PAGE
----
Horatio

Horatio
[Photo by Jacquelyn Griffin)

Saturday, December 28, 2013

Amen, I say. Amen



As regular readers may have noticed, I have used, throughout the year, different recordings of the Leonard Cohen song Amen to counterpoint various posts, from my post on the Boston Marathon Massacre, to, most recently my write up of Evangelii Gaudium. For this year, the song has haunted me.

And there's a reason. So let me share it with you.

2013 has been a year of joy, in many ways, and in which I have received many gifts--gifts of friendship, of the continued formation process toward the diaconate, and, least expected of all, a blossoming in creative expression I had though lost forever. Whatever the worth of that last when it is published in 2014, the mere fact of having been able to do the very thing I have most wanted to do since childhood, after having thought that dream lost forever, has been and will remain a joy nothing can efface.

And yet it has been a year in which one long-held passion curdled on me, and I have been forced to take a step back. I allude, of course, to politics. My whole life, I have been a political junkie, advocating often for losing candidates, and opposed to the spirit of the age in which I lived at times, but still---fascinated, engaged with the day-to-day story of American politics.

Not this year. Maybe never again.

When an old classmate of mine was murdered last year, it stripped many of my illusions away. I saw that the news remains news only when it happens to strangers. As old friends struggled with challenges exacerbated by our increasingly nihilistic political culture--I'll say no more; their stories are for them to tell, if they so choose--another Cohen line ran through my head incessantly: "I can run no more with that lawless crowd/while the killers in high places say their prayers out loud."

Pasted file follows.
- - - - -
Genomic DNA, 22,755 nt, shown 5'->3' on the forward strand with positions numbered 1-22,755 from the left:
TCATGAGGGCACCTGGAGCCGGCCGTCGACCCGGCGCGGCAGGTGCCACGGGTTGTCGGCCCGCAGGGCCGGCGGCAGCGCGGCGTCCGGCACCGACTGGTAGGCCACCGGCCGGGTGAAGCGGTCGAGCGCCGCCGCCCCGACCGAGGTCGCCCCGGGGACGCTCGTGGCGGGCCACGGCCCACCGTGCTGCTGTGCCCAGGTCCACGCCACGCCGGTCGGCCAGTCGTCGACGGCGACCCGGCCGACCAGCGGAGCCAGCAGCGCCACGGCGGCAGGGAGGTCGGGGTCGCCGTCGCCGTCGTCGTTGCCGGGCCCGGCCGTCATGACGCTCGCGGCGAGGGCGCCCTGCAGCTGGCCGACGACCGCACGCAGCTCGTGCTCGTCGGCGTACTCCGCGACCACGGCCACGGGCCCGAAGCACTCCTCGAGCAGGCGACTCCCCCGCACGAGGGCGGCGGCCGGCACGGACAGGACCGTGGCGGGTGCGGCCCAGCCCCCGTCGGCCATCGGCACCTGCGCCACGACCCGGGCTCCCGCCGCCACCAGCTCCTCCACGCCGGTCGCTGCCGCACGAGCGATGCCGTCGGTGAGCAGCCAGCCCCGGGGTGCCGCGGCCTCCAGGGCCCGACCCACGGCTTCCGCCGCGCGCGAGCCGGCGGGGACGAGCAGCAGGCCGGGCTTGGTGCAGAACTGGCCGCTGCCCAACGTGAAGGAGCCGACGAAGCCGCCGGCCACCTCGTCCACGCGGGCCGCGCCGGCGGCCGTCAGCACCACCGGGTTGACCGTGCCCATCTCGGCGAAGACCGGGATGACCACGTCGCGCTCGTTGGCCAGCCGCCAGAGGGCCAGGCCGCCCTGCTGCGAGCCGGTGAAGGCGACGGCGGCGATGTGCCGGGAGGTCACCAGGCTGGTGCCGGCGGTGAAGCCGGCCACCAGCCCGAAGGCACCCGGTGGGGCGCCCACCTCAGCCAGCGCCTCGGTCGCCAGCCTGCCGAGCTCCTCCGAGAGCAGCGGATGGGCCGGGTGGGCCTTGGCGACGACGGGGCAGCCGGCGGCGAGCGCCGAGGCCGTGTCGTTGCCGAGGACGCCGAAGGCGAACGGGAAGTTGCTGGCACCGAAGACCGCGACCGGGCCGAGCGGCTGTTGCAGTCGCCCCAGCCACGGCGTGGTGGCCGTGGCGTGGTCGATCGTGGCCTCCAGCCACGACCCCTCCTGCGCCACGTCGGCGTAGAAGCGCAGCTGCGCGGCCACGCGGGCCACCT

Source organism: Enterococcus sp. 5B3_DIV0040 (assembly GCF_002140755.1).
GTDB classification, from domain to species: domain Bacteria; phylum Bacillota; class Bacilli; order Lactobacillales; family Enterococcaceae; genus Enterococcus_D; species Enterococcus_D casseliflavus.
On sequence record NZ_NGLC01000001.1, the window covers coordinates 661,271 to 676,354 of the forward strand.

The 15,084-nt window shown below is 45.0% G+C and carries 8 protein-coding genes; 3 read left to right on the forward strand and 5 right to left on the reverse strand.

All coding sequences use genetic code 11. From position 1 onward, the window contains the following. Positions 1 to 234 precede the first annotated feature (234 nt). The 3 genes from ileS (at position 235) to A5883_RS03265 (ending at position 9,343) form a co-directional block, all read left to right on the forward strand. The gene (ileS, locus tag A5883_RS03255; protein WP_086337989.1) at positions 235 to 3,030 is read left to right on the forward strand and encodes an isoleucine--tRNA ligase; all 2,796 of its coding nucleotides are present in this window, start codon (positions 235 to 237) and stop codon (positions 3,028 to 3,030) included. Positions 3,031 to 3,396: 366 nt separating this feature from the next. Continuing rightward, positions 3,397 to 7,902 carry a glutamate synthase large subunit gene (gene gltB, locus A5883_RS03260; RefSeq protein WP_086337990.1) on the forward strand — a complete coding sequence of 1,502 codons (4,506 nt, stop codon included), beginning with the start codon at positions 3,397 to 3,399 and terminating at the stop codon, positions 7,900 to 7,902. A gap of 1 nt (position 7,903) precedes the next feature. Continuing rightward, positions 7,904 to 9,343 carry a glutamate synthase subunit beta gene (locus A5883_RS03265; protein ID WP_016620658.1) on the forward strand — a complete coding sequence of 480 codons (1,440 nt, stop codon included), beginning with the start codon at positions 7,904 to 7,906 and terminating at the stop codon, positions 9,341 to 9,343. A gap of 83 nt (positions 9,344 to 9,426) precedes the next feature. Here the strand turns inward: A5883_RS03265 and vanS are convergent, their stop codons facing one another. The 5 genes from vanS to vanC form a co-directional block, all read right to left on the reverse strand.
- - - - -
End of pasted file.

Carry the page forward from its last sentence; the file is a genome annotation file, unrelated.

2013 was the year when politics ceased to be a combination of idealism and the Great Game, and became the expression how we treat each other wholesale. The game was over for me, and I lost my tolerance. I remain on sabbatical from political commentary, always a large part of my blogging, and will continue so until I have rediscovered that tolerance.

I am convinced that our answers lie elsewhere--in the selfless acts of service, kindness and nurture that people offer each other, politics be damned. In the stories we tell, and which form our selves, and the selves of our children. As I have been formed by the writers, the visionaries, the poets and novelists, storytellers and singers who have shaped my moral landscape. And not just the high art--"Never cruel or cowardly. Never give up, never give in" is every bit as much a part of my moral landscape as Shakespeare or Herbert. And music--the sheer beauty that we can make when we aren't too busy killing each other. And so that's what I am shifting to in this phase of the dance to the music of time--serving where I am called, and making what I can. Let others judge the merit of the work. The trick is, I believe, to just keep doing.

And, of course, all of these answers point higher still, to the ultimate answer. I am presently reading Nadia Bolz-Weber's Pastrix: The Cranky, Beautiful Faith of a Sinner and & Saint, and I identify so much with this woman whose journey from such different beginnings as mine, and whose life is in so many external ways radically different from my own. I identify with her, despite my three piece suit, watch chain and affinity for Victorian high church theologians.

Because, under it all, we are looking for wholeness--both sinners and saints, and both at the same time, recipients of the Grace that calls us to try to pass it on by living into our truest selves. And the cracks in our imperfect offerings do let the light come in.

Being and becoming. Not an easy task, in a world as beautiful and cruel as that which we inhabit. But, really, the only option on the table worth picking up, as far as I can judge. And so, one last Cohen song for the night:

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